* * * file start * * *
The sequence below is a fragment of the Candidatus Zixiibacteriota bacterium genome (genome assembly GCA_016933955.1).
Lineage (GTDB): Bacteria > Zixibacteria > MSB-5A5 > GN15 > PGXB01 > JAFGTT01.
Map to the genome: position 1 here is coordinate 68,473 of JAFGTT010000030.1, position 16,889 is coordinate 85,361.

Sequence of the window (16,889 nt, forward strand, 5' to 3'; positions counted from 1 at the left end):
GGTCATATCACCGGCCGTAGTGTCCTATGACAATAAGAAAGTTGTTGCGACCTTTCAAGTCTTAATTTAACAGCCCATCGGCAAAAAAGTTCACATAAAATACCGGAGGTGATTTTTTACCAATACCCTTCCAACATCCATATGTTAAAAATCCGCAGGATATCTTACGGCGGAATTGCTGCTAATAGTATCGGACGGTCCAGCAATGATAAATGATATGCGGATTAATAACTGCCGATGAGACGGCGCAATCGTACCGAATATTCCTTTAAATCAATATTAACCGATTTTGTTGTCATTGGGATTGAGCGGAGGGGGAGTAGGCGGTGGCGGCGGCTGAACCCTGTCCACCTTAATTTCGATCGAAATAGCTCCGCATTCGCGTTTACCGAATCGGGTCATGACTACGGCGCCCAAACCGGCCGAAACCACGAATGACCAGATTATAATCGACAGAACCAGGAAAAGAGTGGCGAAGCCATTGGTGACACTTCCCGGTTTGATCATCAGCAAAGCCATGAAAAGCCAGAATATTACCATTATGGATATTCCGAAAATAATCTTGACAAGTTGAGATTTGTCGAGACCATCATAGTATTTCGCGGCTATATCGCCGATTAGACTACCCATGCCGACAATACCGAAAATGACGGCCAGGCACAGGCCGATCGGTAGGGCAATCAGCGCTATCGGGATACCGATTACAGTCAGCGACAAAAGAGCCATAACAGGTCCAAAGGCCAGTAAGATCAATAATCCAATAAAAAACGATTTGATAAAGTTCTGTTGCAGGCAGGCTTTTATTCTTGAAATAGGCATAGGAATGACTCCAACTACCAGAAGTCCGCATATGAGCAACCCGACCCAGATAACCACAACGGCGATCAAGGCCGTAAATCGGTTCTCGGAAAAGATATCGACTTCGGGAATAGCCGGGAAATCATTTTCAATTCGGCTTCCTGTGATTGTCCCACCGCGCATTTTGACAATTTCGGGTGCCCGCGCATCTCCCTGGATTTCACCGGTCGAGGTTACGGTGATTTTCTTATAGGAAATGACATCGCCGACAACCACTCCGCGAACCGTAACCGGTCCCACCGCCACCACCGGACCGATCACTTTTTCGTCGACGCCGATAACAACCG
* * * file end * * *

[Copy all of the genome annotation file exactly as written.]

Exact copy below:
The sequence below is a fragment of the Candidatus Zixiibacteriota bacterium genome (genome assembly GCA_016933955.1).
Lineage (GTDB): Bacteria > Zixibacteria > MSB-5A5 > GN15 > PGXB01 > JAFGTT01.
Map to the genome: position 1 here is coordinate 68,473 of JAFGTT010000030.1, position 16,889 is coordinate 85,361.

Sequence of the window (16,889 nt, forward strand, 5' to 3'; positions counted from 1 at the left end):
GGTCATATCACCGGCCGTAGTGTCCTATGACAATAAGAAAGTTGTTGCGACCTTTCAAGTCTTAATTTAACAGCCCATCGGCAAAAAAGTTCACATAAAATACCGGAGGTGATTTTTTACCAATACCCTTCCAACATCCATATGTTAAAAATCCGCAGGATATCTTACGGCGGAATTGCTGCTAATAGTATCGGACGGTCCAGCAATGATAAATGATATGCGGATTAATAACTGCCGATGAGACGGCGCAATCGTACCGAATATTCCTTTAAATCAATATTAACCGATTTTGTTGTCATTGGGATTGAGCGGAGGGGGAGTAGGCGGTGGCGGCGGCTGAACCCTGTCCACCTTAATTTCGATCGAAATAGCTCCGCATTCGCGTTTACCGAATCGGGTCATGACTACGGCGCCCAAACCGGCCGAAACCACGAATGACCAGATTATAATCGACAGAACCAGGAAAAGAGTGGCGAAGCCATTGGTGACACTTCCCGGTTTGATCATCAGCAAAGCCATGAAAAGCCAGAATATTACCATTATGGATATTCCGAAAATAATCTTGACAAGTTGAGATTTGTCGAGACCATCATAGTATTTCGCGGCTATATCGCCGATTAGACTACCCATGCCGACAATACCGAAAATGACGGCCAGGCACAGGCCGATCGGTAGGGCAATCAGCGCTATCGGGATACCGATTACAGTCAGCGACAAAAGAGCCATAACAGGTCCAAAGGCCAGTAAGATCAATAATCCAATAAAAAACGATTTGATAAAGTTCTGTTGCAGGCAGGCTTTTATTCTTGAAATAGGCATAGGAATGACTCCAACTACCAGAAGTCCGCATATGAGCAACCCGACCCAGATAACCACAACGGCGATCAAGGCCGTAAATCGGTTCTCGGAAAAGATATCGACTTCGGGAATAGCCGGGAAATCATTTTCAATTCGGCTTCCTGTGATTGTCCCACCGCGCATTTTGACAATTTCGGGTGCCCGCGCATCTCCCTGGATTTCACCGGTCGAGGTTACGGTGATTTTCTTATAGGAAATGACATCGCCGACAACCACTCCGCGAACCGTAACCGGTCCCACCGCCACCACCGGACCGATCACTTTTTCGTCGACGCCGATAACAACCG